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This Sunday we look at crossing the street — is it a cultural thing? The airlines try to define fuel surcharges as a tax. And, we examine four ways that business travel will improve.

Does how you cross the street tell where you grew up?

In some cities natives never jaywalk. In others, they jaywalk all the time. In some cities pedestrians wait on the sidewalk. In others, they step into the street to wait to cross. Is it cultural? It must be. It changes from city to city within countries and from country to country. Yes, someone studied this phenomenon.

During six weeks in Tokyo last year I noticed that Japanese pedestrians did something that walkers in Manhattan rarely do: they waited to cross the street until the signal permitted. In my (admittedly limited) experience, I found this to be the case even when crossing would have required just a few total steps, and even when there were absolutely no cars in sight. When I asked my interpreter about this habit one day, she told me that most Japanese, as a general rule, obeyed laws to the letter.

Researchers compared two cities — one in France and the other in Japan.

Both roads carried similar volumes of two-way traffic, both had the same speed limit and width, and both tests were carried out at the same time of day. In each case, only individual pedestrians were tracked, so as to minimize the influence of others on the decision to cross. Two experiments were conducted in both cities: one a legal crosswalk and signal (with the same 30-second green duration), and another at an unmarked crossing.

The results were both clear and striking. At the legal crossing in Strasbourg, France, about 67 percent of pedestrians crossed against the red light. Only 7 percent of walkers in Inuyama did the same. At the unmarked crossing, the researchers measured how much time between cars a pedestrian needed before deciding to walk. In Strasbourg that time clocked in at 9 seconds, on average; in Inuyama, walkers felt free from risk at 16-second gaps.

Is a fuel surcharge a tax?

Not really, but the airlines often call it one. The province of British Columbia has held in provincial court that the surcharge is not a tax and that representing it as a tax is misleading. Now, airlines are suing in order to keep misrepresenting the fuel surcharge as a tax based on federal prememption.

Representative plaintiff Derya Simsek, a waitress, alleges that about $350 the airline collected from her as tax on her ticket from Vancouver to Singapore turned out to be not a tax at all. North Vancouver lawyer James Poyner, who represents the plaintiff, says this was money the airline pocketed for its own use in contravention of the Business Practices and Consumer Protection Act, one of the strongest consumer protection statutes in Canada. What’s surprising, says Poyner, is that United Airlines reportedly refrains from this practice in the US but takes its liberties with Canadian consumers. The ticket in question was purchased from a Vancouver travel agency.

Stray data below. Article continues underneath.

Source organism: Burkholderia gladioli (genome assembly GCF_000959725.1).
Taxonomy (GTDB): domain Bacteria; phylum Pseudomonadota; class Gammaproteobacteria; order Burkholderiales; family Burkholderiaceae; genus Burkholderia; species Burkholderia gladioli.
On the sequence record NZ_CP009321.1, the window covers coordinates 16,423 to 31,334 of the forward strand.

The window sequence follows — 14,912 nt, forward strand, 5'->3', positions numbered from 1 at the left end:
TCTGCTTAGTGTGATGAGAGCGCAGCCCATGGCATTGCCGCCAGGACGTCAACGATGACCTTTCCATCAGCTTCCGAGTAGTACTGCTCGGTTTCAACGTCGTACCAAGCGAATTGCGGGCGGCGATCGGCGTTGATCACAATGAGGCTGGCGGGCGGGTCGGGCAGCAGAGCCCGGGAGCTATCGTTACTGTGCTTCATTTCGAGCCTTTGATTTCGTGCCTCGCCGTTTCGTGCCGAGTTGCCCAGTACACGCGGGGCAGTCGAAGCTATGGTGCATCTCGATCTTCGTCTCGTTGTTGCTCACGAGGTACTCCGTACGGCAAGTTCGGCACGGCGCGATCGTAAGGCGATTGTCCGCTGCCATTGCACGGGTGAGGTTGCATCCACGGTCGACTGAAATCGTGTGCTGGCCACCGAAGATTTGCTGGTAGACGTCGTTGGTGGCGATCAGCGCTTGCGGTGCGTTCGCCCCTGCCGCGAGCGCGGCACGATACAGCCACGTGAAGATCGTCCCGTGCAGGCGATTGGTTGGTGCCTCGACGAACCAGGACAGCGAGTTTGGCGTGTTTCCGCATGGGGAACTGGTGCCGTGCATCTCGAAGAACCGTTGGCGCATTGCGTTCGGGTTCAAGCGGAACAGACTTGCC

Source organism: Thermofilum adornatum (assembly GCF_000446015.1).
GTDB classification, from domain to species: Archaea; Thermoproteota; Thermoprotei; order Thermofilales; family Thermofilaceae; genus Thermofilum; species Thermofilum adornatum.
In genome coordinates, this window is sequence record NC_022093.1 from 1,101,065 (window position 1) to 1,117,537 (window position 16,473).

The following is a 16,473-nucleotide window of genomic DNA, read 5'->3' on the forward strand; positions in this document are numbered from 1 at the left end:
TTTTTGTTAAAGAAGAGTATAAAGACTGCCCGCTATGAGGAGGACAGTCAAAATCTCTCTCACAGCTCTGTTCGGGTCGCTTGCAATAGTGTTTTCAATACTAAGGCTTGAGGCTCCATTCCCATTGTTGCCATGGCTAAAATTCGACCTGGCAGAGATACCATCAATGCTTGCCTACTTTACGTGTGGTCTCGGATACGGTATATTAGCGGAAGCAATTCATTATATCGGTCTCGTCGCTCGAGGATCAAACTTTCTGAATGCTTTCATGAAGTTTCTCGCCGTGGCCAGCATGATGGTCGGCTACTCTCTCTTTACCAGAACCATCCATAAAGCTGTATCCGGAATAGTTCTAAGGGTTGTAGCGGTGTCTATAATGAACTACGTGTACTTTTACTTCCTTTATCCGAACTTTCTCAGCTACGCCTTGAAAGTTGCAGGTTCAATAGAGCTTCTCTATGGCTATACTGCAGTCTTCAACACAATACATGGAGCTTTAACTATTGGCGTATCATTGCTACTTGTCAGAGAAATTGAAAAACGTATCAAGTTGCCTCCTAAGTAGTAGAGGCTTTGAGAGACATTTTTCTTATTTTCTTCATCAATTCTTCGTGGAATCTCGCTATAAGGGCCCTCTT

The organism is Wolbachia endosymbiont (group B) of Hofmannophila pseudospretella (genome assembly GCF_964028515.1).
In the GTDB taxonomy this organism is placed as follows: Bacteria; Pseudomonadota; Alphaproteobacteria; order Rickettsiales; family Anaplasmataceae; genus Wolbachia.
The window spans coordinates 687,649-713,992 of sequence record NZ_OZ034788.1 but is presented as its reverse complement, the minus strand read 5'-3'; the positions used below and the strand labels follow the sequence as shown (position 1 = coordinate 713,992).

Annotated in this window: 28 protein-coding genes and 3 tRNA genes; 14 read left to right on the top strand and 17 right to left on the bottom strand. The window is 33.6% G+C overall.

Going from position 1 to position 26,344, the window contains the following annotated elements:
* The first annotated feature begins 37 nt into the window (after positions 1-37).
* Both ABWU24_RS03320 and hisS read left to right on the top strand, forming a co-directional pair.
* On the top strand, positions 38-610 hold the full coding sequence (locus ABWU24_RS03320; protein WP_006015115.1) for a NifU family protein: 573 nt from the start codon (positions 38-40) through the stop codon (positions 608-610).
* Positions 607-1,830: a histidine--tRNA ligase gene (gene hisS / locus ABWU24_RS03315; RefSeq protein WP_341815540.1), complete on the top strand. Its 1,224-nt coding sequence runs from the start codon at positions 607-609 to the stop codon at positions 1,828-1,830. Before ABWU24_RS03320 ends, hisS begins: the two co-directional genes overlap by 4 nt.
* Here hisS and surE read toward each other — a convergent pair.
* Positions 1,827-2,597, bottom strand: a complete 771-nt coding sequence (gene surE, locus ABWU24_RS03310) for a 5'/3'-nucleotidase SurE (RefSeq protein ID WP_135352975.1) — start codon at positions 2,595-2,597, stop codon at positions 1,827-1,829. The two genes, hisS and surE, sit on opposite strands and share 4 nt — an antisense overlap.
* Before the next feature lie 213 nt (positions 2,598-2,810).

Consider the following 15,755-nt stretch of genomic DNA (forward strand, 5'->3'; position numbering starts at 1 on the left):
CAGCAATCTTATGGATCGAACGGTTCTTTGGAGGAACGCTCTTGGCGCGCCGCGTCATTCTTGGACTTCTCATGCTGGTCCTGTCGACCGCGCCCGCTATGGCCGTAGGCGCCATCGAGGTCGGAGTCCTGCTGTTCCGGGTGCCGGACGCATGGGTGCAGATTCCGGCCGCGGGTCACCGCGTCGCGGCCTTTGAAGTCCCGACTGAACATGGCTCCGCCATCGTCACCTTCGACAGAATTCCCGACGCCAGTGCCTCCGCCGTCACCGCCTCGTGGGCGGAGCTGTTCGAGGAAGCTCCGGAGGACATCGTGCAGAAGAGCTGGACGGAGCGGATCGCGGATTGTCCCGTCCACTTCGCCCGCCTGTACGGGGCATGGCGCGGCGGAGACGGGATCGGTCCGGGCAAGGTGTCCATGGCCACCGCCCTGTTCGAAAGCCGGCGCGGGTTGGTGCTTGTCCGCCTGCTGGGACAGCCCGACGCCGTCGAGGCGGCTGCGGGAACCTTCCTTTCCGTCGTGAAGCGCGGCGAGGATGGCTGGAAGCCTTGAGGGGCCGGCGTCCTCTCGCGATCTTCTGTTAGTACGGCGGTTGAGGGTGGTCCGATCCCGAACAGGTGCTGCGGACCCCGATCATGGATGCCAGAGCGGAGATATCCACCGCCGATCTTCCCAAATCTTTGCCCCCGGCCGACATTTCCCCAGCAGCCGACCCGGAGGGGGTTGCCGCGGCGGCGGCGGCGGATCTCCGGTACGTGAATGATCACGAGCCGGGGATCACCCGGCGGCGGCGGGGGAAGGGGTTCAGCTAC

Air Canada has recently lost its bid at the BC Court of Appeal to have the provincial consumer law declared constitutionally inapplicable to the airline as a federally regulated undertaking.

Why can’t airlines stop themselves from misrepresenting these surcharges as taxes? The same is happening here in the USA. Several complaints are working their way through DOT’s system.

4 happy ways business travel will get better

Joe Brancatelli admits that business travel has slipped a bit. But, he claims that it will, inevitably, get better. Here are his four thoughts.

• Airport security will be less intrusive
Created in the wake of the September 11, 2001 terrorist attacks to federalize airport checkpoints, the Transportation Security Administration is nearly impossible to love. Still, the future of airport security will be faster, less intrusive and, by the way, more in tune with the law that created the TSA in the first place [using PreCheck and Global Entry].

• The government will curb deceptive ‘unbundled’ fares
After decades of losses created by their own ineptness, many U.S. airlines have decided that unbundling fares — the term of art invented to explain why they now charge extra for everything from checked bags to seat assignments — is the ticket to sustained profit.

A clash between U.S. carriers and the Department of Transportation is inevitable because airlines invariably try to hide their ups and extras and passengers despise being nickel and dimed. The Department of Transportation whiffed on its first attempt even to define the intrinsic components of an airfare, but it’ll have no choice but to revisit the topic…

• Hotels will realize it’s not just ‘heads on beds’
We can travel with our own whiz-bang tech tools, but we need a place to plop down and use them. As fewer and fewer of us are tied to an office, (Yahoo dictates notwithstanding), just-in-time work space will be the hot commodity. Hotels initially rushed to remake lobbies to adopt a coffeehouse vibe, but now they understand conference rooms need a makeover, too.

• We’ll eat even better on the fly
One of the few places where life on the road has notably improved in recent years is at the airport. Once populated by dark, dank bars and dreary, dreadful dining options, airports now sparkle with on-the-fly outposts of local microbreweries and bespoke wine bars.